Number 9, number 9, number 9, number 9, number 9.
Cue the music, something metallic, rising in volume, with a piercing scream. Skidrow's national anthem pipes in with a police call and sirens. It's another case for the fly by night lawyer, Amestic D'Buse, to get his greedy little paws on. She pulled a knife on him. Both ran out just as everything started crumbling and dissolving.
In a bed on the upper floor, our lady of the night stuffs towels in bed holes to soften the springs. They make an impact. She has a masked man who says strictly, "Do not look upon me in my heat." That's getting technical. What's he got to hide? He likes it blue.
Respectable citizens cruise the entrance to this foul district, peeking down, wondering what there might be to see. Give me one good case of staggering and something reprehensible and I'll be happy. Maybe a mad drunk throwing a chair through a window. How about that pizza place?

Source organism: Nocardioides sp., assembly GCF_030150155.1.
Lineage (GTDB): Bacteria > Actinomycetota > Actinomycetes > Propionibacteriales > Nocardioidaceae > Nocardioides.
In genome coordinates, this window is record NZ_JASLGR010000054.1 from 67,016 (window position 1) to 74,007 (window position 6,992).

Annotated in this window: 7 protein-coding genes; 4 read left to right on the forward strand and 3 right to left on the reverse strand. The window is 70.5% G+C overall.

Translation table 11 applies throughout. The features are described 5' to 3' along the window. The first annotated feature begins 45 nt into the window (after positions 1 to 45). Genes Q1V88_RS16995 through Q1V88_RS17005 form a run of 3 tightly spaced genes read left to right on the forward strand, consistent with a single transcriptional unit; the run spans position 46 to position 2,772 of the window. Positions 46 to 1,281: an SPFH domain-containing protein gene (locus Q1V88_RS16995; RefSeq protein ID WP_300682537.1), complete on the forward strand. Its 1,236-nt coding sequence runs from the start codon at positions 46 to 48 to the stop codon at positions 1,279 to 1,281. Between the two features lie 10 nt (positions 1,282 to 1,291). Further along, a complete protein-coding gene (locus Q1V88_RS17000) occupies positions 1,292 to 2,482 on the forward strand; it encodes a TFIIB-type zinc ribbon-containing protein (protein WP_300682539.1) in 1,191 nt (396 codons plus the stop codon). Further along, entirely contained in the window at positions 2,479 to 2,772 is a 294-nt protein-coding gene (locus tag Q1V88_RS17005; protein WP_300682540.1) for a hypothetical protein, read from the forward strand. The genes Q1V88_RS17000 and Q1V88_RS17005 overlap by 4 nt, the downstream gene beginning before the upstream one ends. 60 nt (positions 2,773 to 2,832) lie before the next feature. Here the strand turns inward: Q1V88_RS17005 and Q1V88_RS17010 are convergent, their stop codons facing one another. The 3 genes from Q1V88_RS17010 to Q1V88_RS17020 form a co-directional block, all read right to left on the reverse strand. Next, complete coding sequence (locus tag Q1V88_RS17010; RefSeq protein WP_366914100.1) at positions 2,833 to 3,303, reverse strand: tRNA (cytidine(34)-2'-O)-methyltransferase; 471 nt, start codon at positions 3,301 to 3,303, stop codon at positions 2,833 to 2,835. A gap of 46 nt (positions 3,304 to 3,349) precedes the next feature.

I've imagined myself in that one dive, the last one out. Even the lowlifes knew enough to get out. I'd be bellying up to the bar just in time to get the call. "It's for you," and I'm like, Who Knows I'm Here? Then I hear his accusing voice from before, "I know where you go, and I know what you do there." No, no, no, it's my first time!
The neon sign at the fly by night carpet store flickers. Get that sucker fixed! It's pollution. It's mental anguish. It'll give me a seizure if I look at it twice. I wouldn't buy carpet from you. I'd be afraid to sign the papers. I won't sign anything.
What about the pizza from down the street? He kneads the dough like a strangler. With persistence. He's angry. It's rotty. It's scuzzy. He laughs with mania -- that's M-A-N-I-A, so sexy. The oven is open and shut, open and shut, fanning the flames.